For an author or poet, moving on typically comes when a project is finally published. Well, one usually moves on into promoting the work, even if the writer’s thinking and work are already on a new project.

Up to that point, the writing can usually be revised – and with poetry, there’s no end, you just have to let it go.

For most of my five decades of writing, my literary efforts – writing, revising, submitting to journals, and attending readings and workshops – came in my “free” time. And for a good portion of that, I was just getting a locale and its people in focus when my job would uproot me and I’d have to move on – just as one big project or another was coming into focus. I’d have to put work aside to complete later.

It also meant that much of my life was stuck in revising the past – meaning the unpublished projects – even I was adding more from the new encounters.

For me, blogging has freed much of that past, weaving it actively into my present. And the book-length releases at Smashwords.com and Thistle/Flinch, especially, have been emotionally liberating.

Seeing the poetry, in particular, as it’s appearing almost daily at the Red Barn gives me a fresh perspective. For all of my repeated honing of the work, compressing to some essence, I also sought a sense of jazzy improvisation and raw edges, an admission of working on the run in contemporary society. A recent essay on graffiti as public art, in contrast to the oil canvas masterpieces of earlier centuries, keeps echoing in my awareness. Yes, I can see many of my poems as graffiti or at least swift sketches or calligraphy.

Yes, there are things I’d revise and other points that leave me wondering just what prompted the line. But they’re up now, in your presence, and I can move on.

What a relief!

At this point in my life and career, I don’t even have to worry about what critics might say, though kind words from perceptive readers and fellow writers are always appreciated.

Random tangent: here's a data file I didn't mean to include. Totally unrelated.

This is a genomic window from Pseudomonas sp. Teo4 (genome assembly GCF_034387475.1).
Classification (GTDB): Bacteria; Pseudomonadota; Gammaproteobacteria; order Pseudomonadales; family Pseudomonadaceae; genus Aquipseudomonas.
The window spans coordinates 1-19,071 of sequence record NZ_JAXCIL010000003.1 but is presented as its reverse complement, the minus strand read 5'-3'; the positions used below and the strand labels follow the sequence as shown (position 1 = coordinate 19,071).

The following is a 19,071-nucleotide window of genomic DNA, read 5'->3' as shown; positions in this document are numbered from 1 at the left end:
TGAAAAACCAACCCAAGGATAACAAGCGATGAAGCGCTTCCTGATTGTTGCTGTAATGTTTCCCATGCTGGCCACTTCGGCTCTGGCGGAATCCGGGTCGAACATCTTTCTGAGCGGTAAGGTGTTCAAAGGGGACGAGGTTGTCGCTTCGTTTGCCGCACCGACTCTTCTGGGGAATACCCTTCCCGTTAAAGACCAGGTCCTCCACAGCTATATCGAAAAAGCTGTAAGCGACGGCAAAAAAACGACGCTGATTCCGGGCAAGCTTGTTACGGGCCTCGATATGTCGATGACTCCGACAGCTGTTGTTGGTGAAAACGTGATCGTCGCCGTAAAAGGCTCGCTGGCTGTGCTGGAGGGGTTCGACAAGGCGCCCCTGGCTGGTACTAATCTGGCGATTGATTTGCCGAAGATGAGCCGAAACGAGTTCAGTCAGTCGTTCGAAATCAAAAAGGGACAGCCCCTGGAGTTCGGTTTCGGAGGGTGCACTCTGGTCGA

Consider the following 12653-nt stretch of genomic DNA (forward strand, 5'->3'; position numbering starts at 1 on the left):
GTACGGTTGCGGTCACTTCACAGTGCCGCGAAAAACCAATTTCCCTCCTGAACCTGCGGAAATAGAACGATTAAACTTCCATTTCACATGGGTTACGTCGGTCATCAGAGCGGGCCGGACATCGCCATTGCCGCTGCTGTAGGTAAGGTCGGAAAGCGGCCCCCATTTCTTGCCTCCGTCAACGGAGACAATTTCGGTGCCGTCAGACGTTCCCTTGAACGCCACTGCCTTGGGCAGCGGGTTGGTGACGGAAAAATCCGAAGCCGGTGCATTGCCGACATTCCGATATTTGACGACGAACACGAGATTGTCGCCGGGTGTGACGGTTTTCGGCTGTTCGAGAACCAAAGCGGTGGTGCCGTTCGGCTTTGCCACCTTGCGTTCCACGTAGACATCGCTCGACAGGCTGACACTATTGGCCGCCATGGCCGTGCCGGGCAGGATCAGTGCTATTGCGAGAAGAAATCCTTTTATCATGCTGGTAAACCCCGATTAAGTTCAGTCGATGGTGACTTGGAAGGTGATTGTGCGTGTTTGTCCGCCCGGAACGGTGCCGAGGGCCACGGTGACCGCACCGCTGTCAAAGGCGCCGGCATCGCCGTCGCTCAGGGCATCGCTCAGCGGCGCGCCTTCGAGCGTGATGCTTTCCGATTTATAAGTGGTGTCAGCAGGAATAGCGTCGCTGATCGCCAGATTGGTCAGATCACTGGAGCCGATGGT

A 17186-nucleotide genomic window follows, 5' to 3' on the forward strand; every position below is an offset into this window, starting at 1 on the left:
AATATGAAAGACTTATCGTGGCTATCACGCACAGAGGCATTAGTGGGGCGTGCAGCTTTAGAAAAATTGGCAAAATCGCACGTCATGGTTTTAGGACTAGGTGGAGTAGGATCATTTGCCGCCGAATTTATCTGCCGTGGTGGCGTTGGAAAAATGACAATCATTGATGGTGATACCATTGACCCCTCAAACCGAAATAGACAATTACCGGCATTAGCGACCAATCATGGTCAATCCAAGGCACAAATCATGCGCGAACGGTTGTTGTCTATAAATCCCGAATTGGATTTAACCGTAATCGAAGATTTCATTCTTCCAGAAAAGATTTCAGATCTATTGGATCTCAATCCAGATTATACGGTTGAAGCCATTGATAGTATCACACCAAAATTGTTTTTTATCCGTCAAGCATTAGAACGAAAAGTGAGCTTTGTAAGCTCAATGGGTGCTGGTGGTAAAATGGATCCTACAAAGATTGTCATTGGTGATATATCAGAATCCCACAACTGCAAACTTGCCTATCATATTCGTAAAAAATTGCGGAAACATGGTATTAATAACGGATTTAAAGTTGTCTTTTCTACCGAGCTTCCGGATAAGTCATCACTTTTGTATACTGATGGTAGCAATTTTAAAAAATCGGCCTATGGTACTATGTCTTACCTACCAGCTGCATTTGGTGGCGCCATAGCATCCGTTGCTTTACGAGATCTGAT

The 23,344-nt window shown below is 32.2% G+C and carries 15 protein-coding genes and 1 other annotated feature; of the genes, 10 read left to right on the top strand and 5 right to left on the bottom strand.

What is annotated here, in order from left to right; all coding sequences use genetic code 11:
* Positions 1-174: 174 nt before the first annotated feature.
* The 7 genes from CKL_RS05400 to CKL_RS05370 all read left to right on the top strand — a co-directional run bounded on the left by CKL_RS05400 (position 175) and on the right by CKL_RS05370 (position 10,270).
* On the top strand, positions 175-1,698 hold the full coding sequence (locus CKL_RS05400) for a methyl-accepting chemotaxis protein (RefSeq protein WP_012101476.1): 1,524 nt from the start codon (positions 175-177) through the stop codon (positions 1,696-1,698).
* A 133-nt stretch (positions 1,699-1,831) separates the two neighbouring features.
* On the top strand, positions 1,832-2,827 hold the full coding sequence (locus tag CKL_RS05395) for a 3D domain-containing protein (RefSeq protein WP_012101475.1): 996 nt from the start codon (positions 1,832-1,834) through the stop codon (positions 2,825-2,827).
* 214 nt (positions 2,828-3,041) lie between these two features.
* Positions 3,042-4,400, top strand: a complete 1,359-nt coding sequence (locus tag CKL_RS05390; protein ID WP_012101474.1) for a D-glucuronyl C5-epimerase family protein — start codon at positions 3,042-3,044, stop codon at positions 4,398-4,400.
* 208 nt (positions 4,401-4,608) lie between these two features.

Not that I’m fishing for compliments …

YES, AQUARIUS

Why wait for the dust to settle? Here are 10 bullets from my end.

~*~

  1. Since we don’t put up a Yule tree and decorate it until Christmas Eve, ours stays on display longer than any of our neighbors’. The lights make January a less forbidding stretch. Make it more festive and relaxing. So what do you do special this otherwise cold, dark month?
  2. She’s really at home in a grocery store. Knows all the comparative prices, what’s a bargain, what’s special. Not so in other retail settings. Still, you should see our pantry. Or the two big freezers in the barn.
  3. Swami had long ago said I didn’t need a job (I’m an old soul) because that’s not the work I should be offering. That was long, long ago.
  4. How often does it seem: Fashion = Money … along with the race for something better?
  5. Would I be satisfied with a single-line poem that said everything? Stake my reputation on it?
  6. Considering all the hours I put in on my “personal writing” over the years – the poetry and fiction, especially, or genealogy and Quaker fare – it would have added up to a lot of overtime pay. Even at 10 hours a week, though I suspect with vacations and holidays thrown in, the average would have been closer to 20. I’d really have to land a bestseller to come anywhere close to recouping that investment.
  7. The frustration of my twilight years in journalism, seeing us increasingly pander to stupidity, ignorance, and hatred rather than trying to lead and enlighten.
  8. As the funeral director told me, “We hate holidays. Holidays suck.”